<a>Menu 4</a>
        </li>
      </ul>
    </nav>
  </body>
</html>

A useful tutorial and templates can be found at cssmenumaker.com/blog/responsive-menu-tutorial.

4.2.12. Gradients

Gradients are a great alternative to standard images. www.w3schools.com/css/css3_gradients.asp and developer.mozilla.org/en-US/docs/Web/Guide/CSS/Using_CSS_gradients provide excellent information and examples on the subject. The official specification can be found at dev.w3.org/csswg/css-images-3.

Example:

gradient1
<!DOCTYPE html>
<html lang=en>
  <head>
    <title>Gradient example 1</title>
    <meta charset=UTF-8>
    <style>
      body {
        background: repeating-radial-gradient(red, blue 20px, red 40px) fixed;
      }

      section {
        position: absolute;
        width: 500px;
        height: 500px;
        background: linear-gradient(90deg, black, transparent, white);
        border-radius: 100px;
      }

      article {
        width: 30px;
        height: 30px;
        background: repeating-linear-gradient(-45deg, red, red 5px, white 5px, white 10px);
        border-radius: 15px;
      }
    </style>
  </head>
  <body>
    <main>
      <section>
        <article>

        </article>
      </section>
    </main>
  </body>
</html>

An excellent gradient generator can be found at www.colorzilla.com/gradient-editor.

4.2.13. Buttons

With CSS3 it’s very easy to create great looking buttons without using pictures. There are many button generators available on the Web that produce nice results, for instance:

www.cssbuttongenerator.com

dabuttonfactory.com

css-button-generator.com

css3button.net

4.2.14. Animation

For examples of what can be done, take a look at the following:

anthonycalzadilla.com/css3-ATAT/index-bones.html

www.marcofolio.net/css/css_animated_profile_cards.html

www.marcofolio.net/css/animated_wicked_css3_3d_bar_chart.html

To find out which CSS properties can be animated, take a look at developer.mozilla.org/en-US/docs/Web/CSS/CSS_animated_properties.

Here is a simpler example:

animation1
<!DOCTYPE html>
<html lang=en>
  <head>
    <title>Animation example 1</title>
    <meta charset=UTF-8>
    <style>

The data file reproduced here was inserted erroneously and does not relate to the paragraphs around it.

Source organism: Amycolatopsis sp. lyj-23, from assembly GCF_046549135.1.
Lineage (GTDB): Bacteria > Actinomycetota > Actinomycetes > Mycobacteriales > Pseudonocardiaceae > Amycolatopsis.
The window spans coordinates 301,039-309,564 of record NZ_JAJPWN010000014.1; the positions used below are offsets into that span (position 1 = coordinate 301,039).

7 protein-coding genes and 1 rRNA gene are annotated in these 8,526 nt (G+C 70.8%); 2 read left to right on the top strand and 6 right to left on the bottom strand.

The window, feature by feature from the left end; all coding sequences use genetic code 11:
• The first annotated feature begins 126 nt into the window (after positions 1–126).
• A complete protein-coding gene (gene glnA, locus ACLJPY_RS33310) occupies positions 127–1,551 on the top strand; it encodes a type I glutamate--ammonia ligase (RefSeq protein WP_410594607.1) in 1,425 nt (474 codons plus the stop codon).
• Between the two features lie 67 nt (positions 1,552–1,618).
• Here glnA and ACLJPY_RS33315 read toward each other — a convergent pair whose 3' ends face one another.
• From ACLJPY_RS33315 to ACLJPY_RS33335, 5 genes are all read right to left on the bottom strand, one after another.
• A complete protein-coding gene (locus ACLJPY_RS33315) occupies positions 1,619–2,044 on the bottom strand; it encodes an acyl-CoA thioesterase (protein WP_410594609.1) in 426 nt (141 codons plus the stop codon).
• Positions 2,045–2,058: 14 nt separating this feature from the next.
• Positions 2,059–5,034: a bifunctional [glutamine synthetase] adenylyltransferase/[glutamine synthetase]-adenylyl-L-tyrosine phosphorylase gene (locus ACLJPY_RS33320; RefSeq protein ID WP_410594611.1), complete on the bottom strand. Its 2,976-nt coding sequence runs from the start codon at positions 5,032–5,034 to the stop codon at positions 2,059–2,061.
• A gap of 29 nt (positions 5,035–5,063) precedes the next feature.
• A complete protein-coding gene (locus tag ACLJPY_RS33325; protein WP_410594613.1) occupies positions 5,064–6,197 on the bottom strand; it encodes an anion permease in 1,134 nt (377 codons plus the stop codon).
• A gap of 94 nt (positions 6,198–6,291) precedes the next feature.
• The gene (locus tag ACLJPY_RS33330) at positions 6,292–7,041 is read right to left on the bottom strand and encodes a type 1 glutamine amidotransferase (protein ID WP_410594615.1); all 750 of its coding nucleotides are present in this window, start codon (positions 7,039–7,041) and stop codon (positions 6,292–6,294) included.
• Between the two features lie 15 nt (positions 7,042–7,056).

body {
        background: repeating-radial-gradient(red, blue 20px, red 40px) fixed;
      }

      section {
        position:          absolute;
        width:             500px;
        height:            500px;
        background:        linear-gradient(90deg, black, transparent, white);
        animation:         sectionAnimation 5s infinite alternate;
        border-radius:     100px;
      }

      @keyframes sectionAnimation {
        from {
          left: 0;
          top:  0;
        }
        to {
          left: 500px;
          top:  100px;
        }
      }

      aside {
        position:          absolute;
        width:             30px;
        height:            30px;
        background:        repeating-linear-gradient(-45deg, red, red 5px, white 5px, white 10px);
        border-radius:     15px;
        animation:         asideAnimation 5s infinite alternate;
      }

        /* Standard syntax */
      @keyframes asideAnimation {
        0% {
          left: 500px;
          top:  0;
        }

        50% {
          left: 250px;
          top:  300px;
        }

        100% {
          left: 0px;
          top:  100px;
        }
      }
    </style>
  </head>
  <body>
    <main>
      <section></section>
      <aside></aside>
    </main>
  </body>
</html>

4.2.15. Fonts

websitesetup.org/web-safe-fonts-html-css

www.typewolf.com/google-fonts

www.dvginteractive.com/serif-vs-sans-serif-how-to-increase-your-websites-readability-by-more-than-50-2

@font-face

You can find lots of free fonts at www.google.com/fonts. Also read www.creativebloq.com/typography/free-web-fonts-1131610.

<!DOCTYPE html>
<html lang=en>
  <head>
    <title>Using the @font-face rule</title>
    <meta charset=utf-8>
    <link href=http://fonts.googleapis.com/css?family=Shadows+Into+Light rel=stylesheet>
    <style>
      body {
        font-family: 'Shadows Into Light', cursive;
      }
    </style>
  </head>
  <body>
    <main>
      <h1>Test header</h1>
    </main>
  </body>
</html>

4.2.16. Variables

Variables are available since Firefox 29 and enabled by default starting in Firefox 31. Here are the details: developer.mozilla.org/en-US/docs/Web/CSS/Using_CSS_variables

4.2.18. Quiz

Take the w3schools quiz at www.w3schools.com/quiztest/quiztest.asp?qtest=CSS as a fun way to check you are as good as you think you are.

4.2.19. Tests

Computer Shop
ComputerShop

Create the following validated page:

The following information is not complete:

  1. body: no margin and padding, background from black to grey, font color white, black shadow of 2 pixels h, v and blur.

  2. header: height of 100 pixels.

  3. nav: 150 pixels wide.

  4. main: right padding of 10 pixels, overflow auto.

  5. footer: 20 pixels high, font size half normal.

  6. ul with no margin and padding.

  7. li with 10 pixels padding above and below.

  8. Hyperlinks with color gold and 1 pixel black shadow h, v and blur.

  9. Navigation hyperlinks with font size twice normal.

  10. h1 with color gold and font size three times normal.